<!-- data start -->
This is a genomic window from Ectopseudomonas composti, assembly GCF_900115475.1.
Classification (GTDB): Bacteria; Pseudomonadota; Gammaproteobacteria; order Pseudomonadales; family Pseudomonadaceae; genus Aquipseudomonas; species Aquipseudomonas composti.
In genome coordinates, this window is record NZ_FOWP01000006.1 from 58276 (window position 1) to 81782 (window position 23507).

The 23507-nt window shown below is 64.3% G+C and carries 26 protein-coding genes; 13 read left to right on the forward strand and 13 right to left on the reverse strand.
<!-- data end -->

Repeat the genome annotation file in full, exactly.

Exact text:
This is a genomic window from Ectopseudomonas composti, assembly GCF_900115475.1.
Classification (GTDB): Bacteria; Pseudomonadota; Gammaproteobacteria; order Pseudomonadales; family Pseudomonadaceae; genus Aquipseudomonas; species Aquipseudomonas composti.
In genome coordinates, this window is record NZ_FOWP01000006.1 from 58276 (window position 1) to 81782 (window position 23507).

The 23507-nt window shown below is 64.3% G+C and carries 26 protein-coding genes; 13 read left to right on the forward strand and 13 right to left on the reverse strand.